Thousands protest ‘bomb trains’ and environmental racism in Albany

Willie White of Ezra Prentice Homes lifts a fist while marching amongst protesters from across the northeastern United States. (WNV / William Fowler)

Willie White of Ezra Prentice Homes lifts a fist while marching amongst protesters from across the northeastern United States. (WNV / William Fowler)

Thousands of protesters from across the Northeast came to Albany, New York on Saturday to block a “bomb train” transporting fracked oil and exposing communities along its path to major risks of derailment, oil spillage and explosion. While hundreds risked arrest by standing or sitting on the train tracks in downtown Albany, the only arrests of the day took place 16 miles away, where two climbers — aided by a three-person support team — blocked a train from North Dakota carrying fracked crude oil by suspending themselves from train tracks on a railroad bridge.

The protest in Albany was just one of many targeting the fossil fuel industry to take place that week. Others were held in the United Kingdom, the Philippines, Australia, South Africa, Nigeria, Pennsylvania, Washington and Colorado — each under the banner of Break Free, a 12-day global grassroots effort lasting from May 3-15. Tens of thousands of people in 13 countries, across six continents were reported to take part, amounting to what 350.org co-founder Bill McKibben called the “largest civil disobedience in the history of the environmental movement.”

The common link between these actions is grassroots and frontline communities targeting the world’s most dangerous and dirty fossil fuel projects. In Albany, the issue is “bomb trains,” which are trains that stretch a mile long with cars carrying the explosive power of two million sticks of dynamite. There are at least eight known “bomb train” derailments, the deadliest of which occurred in Lac-Mégantic, Quebec, where 47 people died and the explosion demolished a town with a 0.6-mile blast radius.

While the trains carrying fracked crude oil pass through many poor and marginalized communities on their trek across North America, Albany’s South End neighborhood may have it the worst, as it is located next to the Port of Albany, where the trains sit, venting toxic fumes, as they wait for their cargo to be loaded onto barges. For the people here, every breath is negatively impacted by fossil fuels, with many — particularly children — suffering from asthma and upper respiratory issues, not to mention cancer. It was this fact, along with the increasing impacts of climate change, that led organizations like 350, Citizens Action of New York, AVillage of Albany and 97 other regional groups coordinating Break Free Northeast to want to make Albany and South End a focus of their campaign. That meant getting frontline community members the resources necessary to lead Saturday’s action and shine a light on the environmental injustices they’ve been suffering.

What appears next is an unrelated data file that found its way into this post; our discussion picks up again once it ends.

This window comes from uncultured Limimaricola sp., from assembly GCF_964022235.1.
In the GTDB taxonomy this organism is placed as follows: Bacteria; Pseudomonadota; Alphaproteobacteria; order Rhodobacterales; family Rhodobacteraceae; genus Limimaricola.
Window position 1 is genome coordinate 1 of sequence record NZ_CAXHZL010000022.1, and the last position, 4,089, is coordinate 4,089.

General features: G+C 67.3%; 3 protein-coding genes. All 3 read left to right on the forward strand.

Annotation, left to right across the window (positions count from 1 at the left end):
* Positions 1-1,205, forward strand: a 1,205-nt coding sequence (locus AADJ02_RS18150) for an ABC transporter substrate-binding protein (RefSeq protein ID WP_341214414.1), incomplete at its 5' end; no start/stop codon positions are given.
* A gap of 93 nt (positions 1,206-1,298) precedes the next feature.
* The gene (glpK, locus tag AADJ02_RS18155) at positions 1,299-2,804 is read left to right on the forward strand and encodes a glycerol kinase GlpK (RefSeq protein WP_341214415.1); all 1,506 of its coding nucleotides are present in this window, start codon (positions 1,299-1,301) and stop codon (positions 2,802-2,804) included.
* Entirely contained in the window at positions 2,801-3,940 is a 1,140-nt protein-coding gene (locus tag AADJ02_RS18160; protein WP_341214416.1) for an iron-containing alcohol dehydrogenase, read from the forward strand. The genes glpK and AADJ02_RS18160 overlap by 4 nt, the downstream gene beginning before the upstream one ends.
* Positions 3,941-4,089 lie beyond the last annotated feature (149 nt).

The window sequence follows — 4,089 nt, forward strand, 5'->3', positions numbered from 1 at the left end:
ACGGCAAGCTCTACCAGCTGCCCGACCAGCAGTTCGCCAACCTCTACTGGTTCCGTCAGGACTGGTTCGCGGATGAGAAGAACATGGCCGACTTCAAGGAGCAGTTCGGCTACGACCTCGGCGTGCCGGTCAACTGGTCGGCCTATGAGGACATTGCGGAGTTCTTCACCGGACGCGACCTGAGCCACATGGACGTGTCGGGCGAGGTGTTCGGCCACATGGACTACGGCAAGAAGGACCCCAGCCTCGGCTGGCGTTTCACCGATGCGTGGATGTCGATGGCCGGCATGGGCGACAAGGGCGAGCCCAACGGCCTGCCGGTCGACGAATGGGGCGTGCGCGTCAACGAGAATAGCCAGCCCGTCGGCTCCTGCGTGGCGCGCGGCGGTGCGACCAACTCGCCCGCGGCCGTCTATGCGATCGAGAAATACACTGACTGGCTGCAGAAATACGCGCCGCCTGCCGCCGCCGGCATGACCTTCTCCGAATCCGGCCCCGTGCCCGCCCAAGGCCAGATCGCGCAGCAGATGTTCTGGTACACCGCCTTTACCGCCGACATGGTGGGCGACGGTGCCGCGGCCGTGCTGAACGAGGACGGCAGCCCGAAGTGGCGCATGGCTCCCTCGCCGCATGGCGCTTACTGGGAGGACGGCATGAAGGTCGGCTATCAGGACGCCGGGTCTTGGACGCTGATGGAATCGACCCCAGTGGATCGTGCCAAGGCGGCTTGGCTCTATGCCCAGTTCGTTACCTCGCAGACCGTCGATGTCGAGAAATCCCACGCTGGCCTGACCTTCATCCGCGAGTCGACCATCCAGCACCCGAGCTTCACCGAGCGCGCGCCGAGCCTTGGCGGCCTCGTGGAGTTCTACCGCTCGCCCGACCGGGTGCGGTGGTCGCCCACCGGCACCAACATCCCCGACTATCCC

“We’ve been working hard to build alliances with people who are working for justice right here on the South End of Albany,” said Marla Marcum, an organizer with Break Free and the founder of the Climate Disobedience Center. “We first asked, ‘Would it help your efforts to fight these bomb trains if we came and brought this action here?’ We felt like that was the most important thing to do because we’re bringing people from all over the region right into their community and they are the ones baring the highest burden.”

The highest burden, however, has fallen on the shoulders of families living in an affordable housing community called Ezra Prentice Homes, which AVillage executive director Willie White refers to as “ground zero for environmental racism.”

Ezra Prentice Homes is a family development with 16 buildings and 179 units. Surrounded on three sides by massive transportation infrastructure projects, the homes are on a busy street just south of Interstate 787. The playground, basketball court and railroad adjacent buildings back up to a railroad storage yard and the Port of Albany.

Children growing up in the Ezra Prentice Homes play on their basketball court with the train tracks that carry bomb trains just beyond the hoop. (WNV / William Fowler)

Children growing up in the Ezra Prentice Homes play on their basketball court with the train tracks that carry bomb trains just beyond the hoop. (WNV / William Fowler)

“I’ve lived in this hell hole well over 20 years,” said Deneen Carter, a resident of Ezra Prentice Homes, “and I’ve never had any health issues until I came here.”